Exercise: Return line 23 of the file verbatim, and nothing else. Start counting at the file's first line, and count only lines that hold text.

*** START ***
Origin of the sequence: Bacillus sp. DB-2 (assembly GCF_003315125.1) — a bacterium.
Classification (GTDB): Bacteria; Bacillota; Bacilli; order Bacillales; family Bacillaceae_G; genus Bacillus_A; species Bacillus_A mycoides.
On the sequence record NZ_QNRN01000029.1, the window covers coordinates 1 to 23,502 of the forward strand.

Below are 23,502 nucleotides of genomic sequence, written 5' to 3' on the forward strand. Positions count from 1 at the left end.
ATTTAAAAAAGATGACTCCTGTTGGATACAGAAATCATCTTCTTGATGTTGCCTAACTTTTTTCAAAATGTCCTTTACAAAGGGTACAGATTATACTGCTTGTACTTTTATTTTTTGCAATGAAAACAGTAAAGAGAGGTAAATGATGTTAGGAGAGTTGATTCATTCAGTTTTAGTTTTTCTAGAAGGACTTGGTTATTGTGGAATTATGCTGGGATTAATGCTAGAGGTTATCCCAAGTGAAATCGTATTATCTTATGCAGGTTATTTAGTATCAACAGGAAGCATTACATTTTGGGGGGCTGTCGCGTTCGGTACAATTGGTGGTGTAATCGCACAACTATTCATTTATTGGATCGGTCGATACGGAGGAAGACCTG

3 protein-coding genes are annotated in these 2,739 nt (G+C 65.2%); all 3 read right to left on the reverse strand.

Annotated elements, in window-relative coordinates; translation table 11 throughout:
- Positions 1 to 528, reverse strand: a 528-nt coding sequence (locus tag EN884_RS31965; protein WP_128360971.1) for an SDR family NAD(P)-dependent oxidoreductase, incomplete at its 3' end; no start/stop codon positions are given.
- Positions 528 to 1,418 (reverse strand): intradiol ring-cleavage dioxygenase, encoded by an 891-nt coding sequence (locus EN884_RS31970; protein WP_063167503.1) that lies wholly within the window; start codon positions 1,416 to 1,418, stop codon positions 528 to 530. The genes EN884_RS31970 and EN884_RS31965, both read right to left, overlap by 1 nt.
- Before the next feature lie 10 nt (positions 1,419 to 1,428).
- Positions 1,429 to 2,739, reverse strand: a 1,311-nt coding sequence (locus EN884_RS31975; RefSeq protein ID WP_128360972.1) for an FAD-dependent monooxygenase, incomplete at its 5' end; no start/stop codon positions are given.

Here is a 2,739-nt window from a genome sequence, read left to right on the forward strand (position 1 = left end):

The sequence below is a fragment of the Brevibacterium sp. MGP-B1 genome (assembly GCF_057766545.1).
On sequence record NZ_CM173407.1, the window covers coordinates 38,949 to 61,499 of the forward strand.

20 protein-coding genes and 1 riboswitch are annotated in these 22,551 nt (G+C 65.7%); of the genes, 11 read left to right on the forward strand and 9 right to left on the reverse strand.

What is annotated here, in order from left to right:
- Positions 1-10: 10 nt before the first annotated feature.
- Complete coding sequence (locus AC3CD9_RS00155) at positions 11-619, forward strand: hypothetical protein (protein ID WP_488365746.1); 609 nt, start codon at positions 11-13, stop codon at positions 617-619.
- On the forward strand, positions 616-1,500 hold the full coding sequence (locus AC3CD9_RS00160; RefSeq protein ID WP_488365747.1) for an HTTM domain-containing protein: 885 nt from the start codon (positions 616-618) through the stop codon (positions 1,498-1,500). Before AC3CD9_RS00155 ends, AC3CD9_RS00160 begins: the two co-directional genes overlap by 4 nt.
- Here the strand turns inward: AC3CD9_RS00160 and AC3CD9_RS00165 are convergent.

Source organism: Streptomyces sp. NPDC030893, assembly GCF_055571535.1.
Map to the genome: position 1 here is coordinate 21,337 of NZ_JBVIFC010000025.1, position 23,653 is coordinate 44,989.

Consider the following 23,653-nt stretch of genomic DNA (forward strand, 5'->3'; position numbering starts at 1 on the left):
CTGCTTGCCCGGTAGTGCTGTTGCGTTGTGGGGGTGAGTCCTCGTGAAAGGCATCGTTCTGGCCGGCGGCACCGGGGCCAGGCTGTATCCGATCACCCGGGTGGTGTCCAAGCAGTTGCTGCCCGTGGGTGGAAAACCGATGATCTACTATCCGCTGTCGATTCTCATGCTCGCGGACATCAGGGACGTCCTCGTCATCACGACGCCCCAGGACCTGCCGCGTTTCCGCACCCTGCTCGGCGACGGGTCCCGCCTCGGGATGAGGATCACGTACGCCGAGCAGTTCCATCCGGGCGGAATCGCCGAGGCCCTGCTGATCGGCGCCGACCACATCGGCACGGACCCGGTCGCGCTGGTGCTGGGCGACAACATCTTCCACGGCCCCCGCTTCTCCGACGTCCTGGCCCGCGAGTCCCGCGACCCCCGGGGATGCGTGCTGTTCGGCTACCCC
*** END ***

Consider the following 23,653-nt stretch of genomic DNA (forward strand, 5'->3'; position numbering starts at 1 on the left):